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Chamber of Commerce clarifies stance on lawmakers who voted against election certification

Chamber of Commerce clarifies stance on lawmakers who voted against election certification
© Greg Nash

The U.S. Chamber of Commerce, the powerful pro-business lobbying group, said Friday it will not base decisions to support members of Congress solely on their votes against certifying the Electoral College results.

The Chamber clarified its original criticism following the Jan. 6 deadly riot at the U.S. Capitol, saying casting a vote is different than being part of pushing conspiracy theories.

“We do not believe it is appropriate to judge members of Congress solely based on their votes on the electoral certification. There is a meaningful difference between a member of Congress who voted no on the question of certifying the votes of certain states and those who engaged and continue to engage in repeated actions that undermine the legitimacy of our elections and institutions,” said Ashlee Rich Stephenson, Chamber senior political strategist. 

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“For example, casting a vote is different than organizing the rally of January 6 or continuing to push debunked conspiracy theories. We will take into consideration actions such as these and future conduct that erodes our democratic institutions,” she added. 

The Chamber first announced it would halt political contributions to certain lawmakers on Jan. 12, following the riots, and did not specifically name whose support would be pulled. 

“There are some members that by their actions will have forfeited the support of the U.S. Chamber of Commerce. Period, full stop,” Neil Bradley, chief policy officer at the Chamber, said at the time.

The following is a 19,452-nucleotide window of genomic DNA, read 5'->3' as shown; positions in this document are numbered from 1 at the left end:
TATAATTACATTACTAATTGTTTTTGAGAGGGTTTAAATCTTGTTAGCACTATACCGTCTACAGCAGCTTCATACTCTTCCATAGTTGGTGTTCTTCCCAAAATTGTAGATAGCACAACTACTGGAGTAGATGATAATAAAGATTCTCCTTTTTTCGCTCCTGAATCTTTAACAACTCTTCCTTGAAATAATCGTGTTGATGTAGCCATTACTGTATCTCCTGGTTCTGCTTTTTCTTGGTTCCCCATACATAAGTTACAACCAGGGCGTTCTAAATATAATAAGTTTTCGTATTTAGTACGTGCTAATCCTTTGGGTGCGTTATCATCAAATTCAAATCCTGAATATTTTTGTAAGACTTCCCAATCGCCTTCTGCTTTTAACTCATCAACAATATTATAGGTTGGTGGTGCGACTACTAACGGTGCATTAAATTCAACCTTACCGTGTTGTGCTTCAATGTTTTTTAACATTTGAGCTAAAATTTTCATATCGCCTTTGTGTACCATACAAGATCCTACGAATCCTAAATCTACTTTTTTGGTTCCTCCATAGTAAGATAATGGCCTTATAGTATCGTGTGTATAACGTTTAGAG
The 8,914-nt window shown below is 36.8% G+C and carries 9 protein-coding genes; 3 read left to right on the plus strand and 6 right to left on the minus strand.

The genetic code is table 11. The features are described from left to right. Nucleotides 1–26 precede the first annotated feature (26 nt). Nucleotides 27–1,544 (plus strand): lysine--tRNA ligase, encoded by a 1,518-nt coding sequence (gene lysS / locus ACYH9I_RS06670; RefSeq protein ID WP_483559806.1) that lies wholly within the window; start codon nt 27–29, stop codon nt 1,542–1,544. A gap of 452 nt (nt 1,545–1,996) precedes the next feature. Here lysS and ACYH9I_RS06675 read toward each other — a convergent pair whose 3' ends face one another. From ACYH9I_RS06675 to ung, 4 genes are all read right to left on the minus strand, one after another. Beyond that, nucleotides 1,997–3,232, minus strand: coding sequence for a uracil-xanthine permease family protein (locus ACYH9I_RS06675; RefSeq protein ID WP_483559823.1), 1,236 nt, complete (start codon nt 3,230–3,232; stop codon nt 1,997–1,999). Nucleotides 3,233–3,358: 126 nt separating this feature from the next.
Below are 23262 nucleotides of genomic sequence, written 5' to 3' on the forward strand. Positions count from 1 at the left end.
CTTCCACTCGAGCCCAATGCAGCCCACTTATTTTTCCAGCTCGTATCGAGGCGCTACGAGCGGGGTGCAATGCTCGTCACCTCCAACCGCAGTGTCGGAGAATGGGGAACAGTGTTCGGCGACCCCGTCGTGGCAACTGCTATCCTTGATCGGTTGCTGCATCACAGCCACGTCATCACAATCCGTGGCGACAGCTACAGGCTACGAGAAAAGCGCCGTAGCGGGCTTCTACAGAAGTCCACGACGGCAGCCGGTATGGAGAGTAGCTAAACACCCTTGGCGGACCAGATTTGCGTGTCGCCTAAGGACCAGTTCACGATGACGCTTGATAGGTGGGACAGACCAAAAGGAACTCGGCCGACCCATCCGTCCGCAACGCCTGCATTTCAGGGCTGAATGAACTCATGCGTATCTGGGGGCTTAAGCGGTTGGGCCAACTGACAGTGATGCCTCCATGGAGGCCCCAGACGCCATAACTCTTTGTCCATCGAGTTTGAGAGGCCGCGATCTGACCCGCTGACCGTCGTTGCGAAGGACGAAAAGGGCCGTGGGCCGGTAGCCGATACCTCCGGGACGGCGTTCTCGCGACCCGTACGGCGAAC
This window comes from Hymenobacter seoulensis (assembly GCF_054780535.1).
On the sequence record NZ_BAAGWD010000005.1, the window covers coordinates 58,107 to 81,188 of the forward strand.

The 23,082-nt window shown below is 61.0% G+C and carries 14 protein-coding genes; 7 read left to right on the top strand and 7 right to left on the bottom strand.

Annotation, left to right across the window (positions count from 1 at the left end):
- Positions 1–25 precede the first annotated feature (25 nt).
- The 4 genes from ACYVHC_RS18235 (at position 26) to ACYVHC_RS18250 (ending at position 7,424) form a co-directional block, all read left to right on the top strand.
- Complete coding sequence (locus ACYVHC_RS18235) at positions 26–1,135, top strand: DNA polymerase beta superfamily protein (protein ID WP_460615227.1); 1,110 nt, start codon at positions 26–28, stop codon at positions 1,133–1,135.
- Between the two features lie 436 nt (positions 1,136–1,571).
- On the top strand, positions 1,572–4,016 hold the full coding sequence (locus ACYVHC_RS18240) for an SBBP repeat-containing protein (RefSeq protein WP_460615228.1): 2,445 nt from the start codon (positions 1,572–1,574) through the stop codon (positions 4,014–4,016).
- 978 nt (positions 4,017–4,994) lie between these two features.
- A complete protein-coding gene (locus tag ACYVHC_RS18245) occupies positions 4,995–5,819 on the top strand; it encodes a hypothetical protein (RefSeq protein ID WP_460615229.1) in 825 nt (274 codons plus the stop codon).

He was asked specifically whether the group would pull support for Sen. Josh HawleyJoshua (Josh) David HawleyHillicon Valley: Biden administration sanctions Russia for SolarWinds hack, election interference The Hill's Morning Report - Presented by Tax March - CDC in limbo on J&J vax verdict; Rep. Brady retiring Republican lawmakers reintroduce bill to ban TikTok on federal devices MORE (R-Mo.), and said at the time, “We’re going to have a lot more to say about the members whose actions last week and the actions over the next eight days and beyond will have cost them the Chamber’s support.” 

He was referring to Inauguration Day, which was eight days away from the Chamber’s initial announcement.

Stephenson on Friday did not name any lawmakers in her announcement. She said that over the past two months, the Chamber has engaged with over 100 members regarding political support for members after the Jan. 6 riots.

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“Going forward, the Chamber will evaluate our support for candidates – Republicans and Democrats – based on their position on issues important to the Chamber, as well as their demonstrated commitment to governing and rebuilding our democratic institutions,” she said. 

Some corporations are specifically saying they won't donate to the 147 GOP lawmakers who voted to challenge the election results, which includes House Minority Leader Kevin McCarthyKevin McCarthyKinzinger: Republicans who join 'America First' caucus should be stripped of committees McCarthy: GOP not the party of 'nativist dog whistles' Pro-Trump lawmakers form caucus promoting 'Anglo-Saxon political traditions' MORE (R-Calif.) who voted to reject electoral votes from Arizona and Pennsylvania.

McCarthy in January was calling donors, trying to calm nerves and vowing that Republicans could work with the Biden administration.

The Chamber’s political action committee is typically a reliable resource for Republicans.

-Updated 5:37 p.m.